You also wanted to know who you should go after.
LeBron, Curry, and Westbrook
Glad I could help
The Lakers’ starters are so young that after they beat the Suns, last week, Coach Walton took them all out for ice cream.
Can Jeanie Buss fire Doc Rivers too?
Bob Lentz of Sylmar wrote last week that it would be “blatantly unconstitutional” if athletes suffer “possible consequences” for demonstrating their views during the playing of the national anthem. Just to be clear, for those who may have missed their high school civics class, it would be unconstitutional only if a government entity imposed such consequences. As Mr. Lentz himself quotes from the First Anendment, “Congress shall make no law....” abridging the feedom of speech. The U.S. Soccer Federation is a non-governmental entity and can impose whatever rules it wants, as to speech or otherwise. Contrary to what people like Mr. Lentz may believe, there is nothing unconstitutional here.
I can think of far better ways to use your right for freedom of speech than to disrespect the many lives that were lost fighting for our rights. Is it too much to ask to stand for all those men and women who paid the ultimate price and the loved ones who will never see them again?
Down on Angels
Let me be the first to raise the warning flag that the Angels may now be in the midst of a full-scale jinx relative to who plays left field for them.
I’m sure the new candidate, Cameron Maybin, is a nice young man with millions in his bank accounts, but he appears to be rapidly following in the foot steps of the all time Angel left field bust, the one, the only Matt Joyce.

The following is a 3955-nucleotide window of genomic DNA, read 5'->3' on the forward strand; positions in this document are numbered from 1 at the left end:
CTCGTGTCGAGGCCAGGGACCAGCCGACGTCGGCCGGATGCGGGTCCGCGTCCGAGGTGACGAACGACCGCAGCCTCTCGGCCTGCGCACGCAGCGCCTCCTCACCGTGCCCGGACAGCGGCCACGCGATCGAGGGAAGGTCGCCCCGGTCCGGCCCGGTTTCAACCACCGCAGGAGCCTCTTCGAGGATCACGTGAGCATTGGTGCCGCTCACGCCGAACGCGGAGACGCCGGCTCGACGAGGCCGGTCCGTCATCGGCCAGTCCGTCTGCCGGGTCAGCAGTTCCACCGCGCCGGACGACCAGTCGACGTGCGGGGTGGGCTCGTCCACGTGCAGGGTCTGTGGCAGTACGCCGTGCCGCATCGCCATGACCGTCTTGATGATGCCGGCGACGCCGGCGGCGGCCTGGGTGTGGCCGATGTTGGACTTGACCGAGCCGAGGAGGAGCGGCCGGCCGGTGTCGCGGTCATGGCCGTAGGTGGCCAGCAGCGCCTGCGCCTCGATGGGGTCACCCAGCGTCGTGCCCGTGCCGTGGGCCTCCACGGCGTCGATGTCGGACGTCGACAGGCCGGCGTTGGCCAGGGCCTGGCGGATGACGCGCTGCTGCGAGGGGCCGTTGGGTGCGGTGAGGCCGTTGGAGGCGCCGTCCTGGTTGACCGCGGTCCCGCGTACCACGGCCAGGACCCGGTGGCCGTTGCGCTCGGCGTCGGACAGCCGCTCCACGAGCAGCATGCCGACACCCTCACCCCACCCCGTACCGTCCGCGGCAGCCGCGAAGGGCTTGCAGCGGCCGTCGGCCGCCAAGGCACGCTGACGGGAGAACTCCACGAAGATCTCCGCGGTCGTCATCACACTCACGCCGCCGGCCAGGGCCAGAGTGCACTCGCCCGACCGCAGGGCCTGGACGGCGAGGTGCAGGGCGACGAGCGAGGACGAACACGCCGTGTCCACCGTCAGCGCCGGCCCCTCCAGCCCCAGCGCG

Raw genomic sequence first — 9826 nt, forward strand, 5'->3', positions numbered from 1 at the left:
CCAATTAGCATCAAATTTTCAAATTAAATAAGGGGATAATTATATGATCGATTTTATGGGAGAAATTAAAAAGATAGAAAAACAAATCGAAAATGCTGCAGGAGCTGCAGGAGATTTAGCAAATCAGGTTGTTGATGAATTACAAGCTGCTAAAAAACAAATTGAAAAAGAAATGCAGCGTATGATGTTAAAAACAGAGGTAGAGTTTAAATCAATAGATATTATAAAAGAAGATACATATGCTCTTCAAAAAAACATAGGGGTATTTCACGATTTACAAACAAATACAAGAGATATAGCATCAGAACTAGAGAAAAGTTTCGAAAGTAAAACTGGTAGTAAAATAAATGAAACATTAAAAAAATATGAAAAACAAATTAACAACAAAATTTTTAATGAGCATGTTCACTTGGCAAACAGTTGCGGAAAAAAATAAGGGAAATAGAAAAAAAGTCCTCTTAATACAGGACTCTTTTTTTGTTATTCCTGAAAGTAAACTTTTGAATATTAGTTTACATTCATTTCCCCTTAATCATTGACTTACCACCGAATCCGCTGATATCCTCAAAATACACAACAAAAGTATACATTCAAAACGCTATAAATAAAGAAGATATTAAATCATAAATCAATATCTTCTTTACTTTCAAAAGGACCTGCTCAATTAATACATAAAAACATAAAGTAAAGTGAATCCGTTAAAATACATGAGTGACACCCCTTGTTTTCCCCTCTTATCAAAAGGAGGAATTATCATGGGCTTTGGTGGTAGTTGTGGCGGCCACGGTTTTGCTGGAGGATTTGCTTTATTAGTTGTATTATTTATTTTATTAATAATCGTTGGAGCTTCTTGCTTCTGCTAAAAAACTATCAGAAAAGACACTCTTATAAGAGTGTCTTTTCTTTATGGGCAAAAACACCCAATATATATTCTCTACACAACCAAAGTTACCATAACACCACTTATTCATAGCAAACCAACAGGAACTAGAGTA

We waited an entire season for Joyce to even make occasional contact only to see him hit sub .150 and then escape to Pittsburgh where he once again started to hit.
Maybin, currently buried in a 0 for 19 streak, has to now be thinking if he is under the same mysterious jinx that swallowed up Joyce.
And while I’m at it, the good news is that the new Angel second baseman, Danny “Mendoza line” Espinosa, has such a low career batting average, we may never realize he is in a slump.
Jim B. Parsons
What’s the deal?
Forget your minor trade with KTLA of telecasting just 10 Dodger games this year and go for the blockbuster deal: Trade all the Laker games that few of us can bear to watch for all the Dodger games! Now that would be a win-win trade for all involved.
A new Leaf
Boy, I never thought the day would come when I would be looking up to Ryan Leaf [March 12]. Sports is, to some degree, about greatness. Interesting how a great idiot can fall to great depths, can find great courage, and then make a great impact. Thanks for a great article and story.
Just when I finally understand the difficult logistics of calculating an NFL’s quarterback rating, along comes the World Baseball Classic’s confusing tiebreaker. If sports is the supposed toy department of life, the toys must consist of complex Transformers robots, 5,000-piece jigsaw puzzles, and college-level chemistry sets.
Mark J. Featherstone